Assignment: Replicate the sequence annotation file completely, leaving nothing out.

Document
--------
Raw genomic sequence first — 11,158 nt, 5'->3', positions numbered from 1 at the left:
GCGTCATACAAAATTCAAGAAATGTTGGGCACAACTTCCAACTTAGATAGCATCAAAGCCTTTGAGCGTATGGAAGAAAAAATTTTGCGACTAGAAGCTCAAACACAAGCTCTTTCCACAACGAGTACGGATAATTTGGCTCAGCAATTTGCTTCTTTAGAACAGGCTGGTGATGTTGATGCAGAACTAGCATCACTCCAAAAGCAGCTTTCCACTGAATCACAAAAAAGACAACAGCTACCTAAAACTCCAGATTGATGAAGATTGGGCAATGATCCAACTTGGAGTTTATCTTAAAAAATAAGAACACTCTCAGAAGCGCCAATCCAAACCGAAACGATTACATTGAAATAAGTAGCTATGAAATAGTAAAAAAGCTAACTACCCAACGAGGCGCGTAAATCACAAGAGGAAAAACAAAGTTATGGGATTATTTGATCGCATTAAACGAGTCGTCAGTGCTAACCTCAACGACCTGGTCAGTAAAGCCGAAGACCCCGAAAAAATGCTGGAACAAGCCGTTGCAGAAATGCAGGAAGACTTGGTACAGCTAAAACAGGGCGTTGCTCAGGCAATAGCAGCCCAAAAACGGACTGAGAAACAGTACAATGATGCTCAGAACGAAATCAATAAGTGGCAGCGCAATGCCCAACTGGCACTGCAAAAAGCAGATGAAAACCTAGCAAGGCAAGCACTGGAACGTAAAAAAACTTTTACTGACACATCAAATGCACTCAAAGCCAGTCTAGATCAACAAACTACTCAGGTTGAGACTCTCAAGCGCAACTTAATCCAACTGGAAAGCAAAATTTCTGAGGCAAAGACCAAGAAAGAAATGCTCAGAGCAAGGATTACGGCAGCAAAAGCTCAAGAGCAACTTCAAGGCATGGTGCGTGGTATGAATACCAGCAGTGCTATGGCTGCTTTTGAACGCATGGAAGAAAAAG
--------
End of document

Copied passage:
Raw genomic sequence first — 11,158 nt, 5'->3', positions numbered from 1 at the left:
GCGTCATACAAAATTCAAGAAATGTTGGGCACAACTTCCAACTTAGATAGCATCAAAGCCTTTGAGCGTATGGAAGAAAAAATTTTGCGACTAGAAGCTCAAACACAAGCTCTTTCCACAACGAGTACGGATAATTTGGCTCAGCAATTTGCTTCTTTAGAACAGGCTGGTGATGTTGATGCAGAACTAGCATCACTCCAAAAGCAGCTTTCCACTGAATCACAAAAAAGACAACAGCTACCTAAAACTCCAGATTGATGAAGATTGGGCAATGATCCAACTTGGAGTTTATCTTAAAAAATAAGAACACTCTCAGAAGCGCCAATCCAAACCGAAACGATTACATTGAAATAAGTAGCTATGAAATAGTAAAAAAGCTAACTACCCAACGAGGCGCGTAAATCACAAGAGGAAAAACAAAGTTATGGGATTATTTGATCGCATTAAACGAGTCGTCAGTGCTAACCTCAACGACCTGGTCAGTAAAGCCGAAGACCCCGAAAAAATGCTGGAACAAGCCGTTGCAGAAATGCAGGAAGACTTGGTACAGCTAAAACAGGGCGTTGCTCAGGCAATAGCAGCCCAAAAACGGACTGAGAAACAGTACAATGATGCTCAGAACGAAATCAATAAGTGGCAGCGCAATGCCCAACTGGCACTGCAAAAAGCAGATGAAAACCTAGCAAGGCAAGCACTGGAACGTAAAAAAACTTTTACTGACACATCAAATGCACTCAAAGCCAGTCTAGATCAACAAACTACTCAGGTTGAGACTCTCAAGCGCAACTTAATCCAACTGGAAAGCAAAATTTCTGAGGCAAAGACCAAGAAAGAAATGCTCAGAGCAAGGATTACGGCAGCAAAAGCTCAAGAGCAACTTCAAGGCATGGTGCGTGGTATGAATACCAGCAGTGCTATGGCTGCTTTTGAACGCATGGAAGAAAAAG